Wednesday, July 28, 2010

Beyond the Project

I again apologize for continuing to talk about my project so vaguely in front of those still left in the dark, but what else am I to do to relieve pressure? The project has entered its most boring phase: Waiting for independent variables to fall in my favor. As far as activity goes I'm doing nothing really except focusing on my job and goal planning, as I can't advance to the next phase until this one variable sets up right. Once it does, things will be going fast and soon will be all over. The project is ultimately in its latest stages, which, unfortunately, are the slowest ones. Pretty much everything else that needs to be done is done; it's up to other people now.

But you know what? It wouldn't hurt to pass the time by musing on what short-term plans I have for my life on the other side of this project. The end results of the project can be isolated enough that not even specific concrete plans could give away hints on what the project is. It might be beneficial to do such musing, as the problem this project sets out to defeat (hereon know as the "circumstance") is slowing me down to the point where I have little motivation other than to plan, think, and work.

As nerdy as it may seem, my biggest concern is actually getting back to, resettling myself in, and intensifying my studies. I may have only made a passing mention to it -- I don't remember -- but, being extremely dissatisfied with my formal education, I have undertaken to informally educate myself. Not only as a matter of picking up basic necessary knowledge and skills, but also to establish a routine of life-long learning. Seeing how little I learned from elementary and high school, and how foolish college seemed to be, I took a break from formal education in order to, so to speak, home school myself. It was no half-hearted effort, as I not only picked out textbooks and actively studied them --reading, homework, and all -- I consistently maintained such efforts for beyond a year, until the circumstance hindered me. Before I cleaned it out, my grammar folder was bulging with the papers of assignments stored in it, including both self-constructed assignments and the exercises in the book.

Looking back, it's amazing what intellectual efforts I sustained to better myself, how rigorous I was, and the results I've achieved. I've studied two philosophy texts, a math text, read several literature works, established a vocabulary exercise, wrote essays for my blog (the other one), did mental math exercises, wrote "thinking" lists, and more I probably can't recall at this point. Sure, it may not sound impressive to you, but I'm proud of it. There are many improvements that could be made -- in concentration, speed, memory reinforcement, and so on -- but I did well with what I could, especially since I was trying to overcome other problems during the meanwhile. Often did I exert myself to the point of feeling physically tired, which, to me, is the hallmark of healthy mental exercise.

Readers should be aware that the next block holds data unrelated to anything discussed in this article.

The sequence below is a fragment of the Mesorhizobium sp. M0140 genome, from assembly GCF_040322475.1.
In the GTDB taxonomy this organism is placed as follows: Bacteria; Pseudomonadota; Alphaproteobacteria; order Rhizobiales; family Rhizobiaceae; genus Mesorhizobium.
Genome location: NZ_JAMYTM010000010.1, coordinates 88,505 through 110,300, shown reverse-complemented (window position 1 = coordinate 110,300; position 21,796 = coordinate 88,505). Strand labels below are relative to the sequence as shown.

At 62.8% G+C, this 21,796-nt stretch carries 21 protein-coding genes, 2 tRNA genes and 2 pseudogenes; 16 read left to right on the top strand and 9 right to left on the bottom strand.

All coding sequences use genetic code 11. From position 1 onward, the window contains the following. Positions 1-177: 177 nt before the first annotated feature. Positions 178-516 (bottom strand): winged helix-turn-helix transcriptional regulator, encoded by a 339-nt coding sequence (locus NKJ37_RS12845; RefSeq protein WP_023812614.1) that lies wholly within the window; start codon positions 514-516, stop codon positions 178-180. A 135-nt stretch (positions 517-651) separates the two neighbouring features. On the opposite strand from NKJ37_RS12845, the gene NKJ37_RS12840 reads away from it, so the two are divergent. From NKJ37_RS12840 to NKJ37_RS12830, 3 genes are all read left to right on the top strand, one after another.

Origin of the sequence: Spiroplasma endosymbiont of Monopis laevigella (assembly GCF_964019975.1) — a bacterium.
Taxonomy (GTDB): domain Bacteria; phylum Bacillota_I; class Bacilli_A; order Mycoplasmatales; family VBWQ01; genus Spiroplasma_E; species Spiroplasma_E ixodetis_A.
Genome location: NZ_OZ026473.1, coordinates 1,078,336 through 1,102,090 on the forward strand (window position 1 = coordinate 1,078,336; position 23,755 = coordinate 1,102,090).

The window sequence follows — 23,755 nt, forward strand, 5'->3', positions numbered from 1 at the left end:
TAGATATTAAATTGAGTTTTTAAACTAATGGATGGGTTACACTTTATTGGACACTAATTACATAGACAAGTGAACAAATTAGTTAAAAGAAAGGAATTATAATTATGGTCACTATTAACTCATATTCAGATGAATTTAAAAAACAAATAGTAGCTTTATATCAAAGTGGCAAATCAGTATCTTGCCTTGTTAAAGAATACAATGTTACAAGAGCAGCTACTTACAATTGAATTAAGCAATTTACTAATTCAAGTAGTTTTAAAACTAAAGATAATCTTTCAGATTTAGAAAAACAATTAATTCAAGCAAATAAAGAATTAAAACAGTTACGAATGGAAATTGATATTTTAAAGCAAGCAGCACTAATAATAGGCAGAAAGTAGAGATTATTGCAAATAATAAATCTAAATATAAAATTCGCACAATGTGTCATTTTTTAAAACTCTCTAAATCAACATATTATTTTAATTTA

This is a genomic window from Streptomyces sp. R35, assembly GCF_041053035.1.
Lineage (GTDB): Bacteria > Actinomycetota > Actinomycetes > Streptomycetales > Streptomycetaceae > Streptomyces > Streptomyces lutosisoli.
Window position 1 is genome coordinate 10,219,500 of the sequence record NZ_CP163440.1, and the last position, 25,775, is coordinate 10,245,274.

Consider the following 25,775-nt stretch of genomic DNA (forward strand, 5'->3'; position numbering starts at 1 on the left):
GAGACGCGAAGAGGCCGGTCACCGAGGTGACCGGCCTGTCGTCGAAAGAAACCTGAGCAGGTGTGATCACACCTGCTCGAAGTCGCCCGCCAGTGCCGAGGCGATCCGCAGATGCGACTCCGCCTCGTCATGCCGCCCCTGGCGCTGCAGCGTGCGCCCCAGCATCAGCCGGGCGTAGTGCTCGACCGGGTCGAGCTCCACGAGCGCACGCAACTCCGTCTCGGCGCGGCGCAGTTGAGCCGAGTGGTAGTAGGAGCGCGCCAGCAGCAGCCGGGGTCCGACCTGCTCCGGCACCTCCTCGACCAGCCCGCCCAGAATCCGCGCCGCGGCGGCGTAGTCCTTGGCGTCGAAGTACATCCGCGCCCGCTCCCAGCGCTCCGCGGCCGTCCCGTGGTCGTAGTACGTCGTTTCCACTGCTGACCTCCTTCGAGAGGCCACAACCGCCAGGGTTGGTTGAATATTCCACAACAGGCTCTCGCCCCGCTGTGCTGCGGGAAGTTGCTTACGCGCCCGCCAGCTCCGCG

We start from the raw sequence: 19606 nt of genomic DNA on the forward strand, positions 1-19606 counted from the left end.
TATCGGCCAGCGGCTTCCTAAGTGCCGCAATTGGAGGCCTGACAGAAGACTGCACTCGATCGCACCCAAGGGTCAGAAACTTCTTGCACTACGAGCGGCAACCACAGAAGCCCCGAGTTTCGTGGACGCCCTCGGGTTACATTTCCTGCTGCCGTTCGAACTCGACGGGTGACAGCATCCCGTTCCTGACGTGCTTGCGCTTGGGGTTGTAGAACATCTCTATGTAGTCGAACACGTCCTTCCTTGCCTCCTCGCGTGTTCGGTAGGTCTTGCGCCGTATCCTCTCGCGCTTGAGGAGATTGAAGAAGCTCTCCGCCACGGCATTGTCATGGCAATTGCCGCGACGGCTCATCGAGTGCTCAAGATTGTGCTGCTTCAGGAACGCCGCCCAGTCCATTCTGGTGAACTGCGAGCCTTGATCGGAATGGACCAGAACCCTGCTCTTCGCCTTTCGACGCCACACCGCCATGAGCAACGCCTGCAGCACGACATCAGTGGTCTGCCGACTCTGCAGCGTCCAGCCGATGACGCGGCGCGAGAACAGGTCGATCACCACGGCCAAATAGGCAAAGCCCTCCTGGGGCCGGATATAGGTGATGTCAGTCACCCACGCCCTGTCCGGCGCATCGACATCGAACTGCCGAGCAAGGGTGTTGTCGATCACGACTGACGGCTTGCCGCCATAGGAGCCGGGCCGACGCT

But then came the circumstance. In reality it has been present throughout the entirety of my life, but I haven't taken notice of it like I have just this year. For a long time I thought it wasn't a problem at all, but rather a minor annoyance that could be solved in a matter of minutes. It "annoyed" me while I was busy trying to establish a routine of self-education, but it wasn't significant enough to snatch my attention, or, if it did, I didn't understand the root at that time. Whenever I got annoyed I simply absorbed myself in my studies and it went away.

However, I'm not one to view things in a disconnected fashion. In my thinking I make things add up to totals rather than leaving them disconnected and isolated. The circumstance annoyed me at times before in the beginning, but, after month after month and then year after year of having to deal with it, I slowly came to the realization of what the exact nature was of what I was dealing with. I still stand by the assertion that it's ultimately very petty, but how to properly and rightfully deal with it escaped me until just the first few months of this year. While petty, the more I had to deal with this circumstance the more negative information would be input into my emotional calculator, which eventually led to me experiencing more and more intense negative emotions toward it. In the beginning I was annoyed, but then became irritated, angry, aggravated, and so on. It was no longer something easily swept away within minutes, but now something that took up hours of pacing, often while right in the middle of a homework assignment. I would just be there studying away when suddenly some stimulus would set my mind on the circumstance, and I would have to part from the assignment to pace and think off my excitement, which has wasted huge amounts of time. It wasn't until I undertook the project that my thinking about the circumstance got under control somewhat, but being engaged in the project alone isn't going to cure such a metal malady: It has to be completed for the full cure.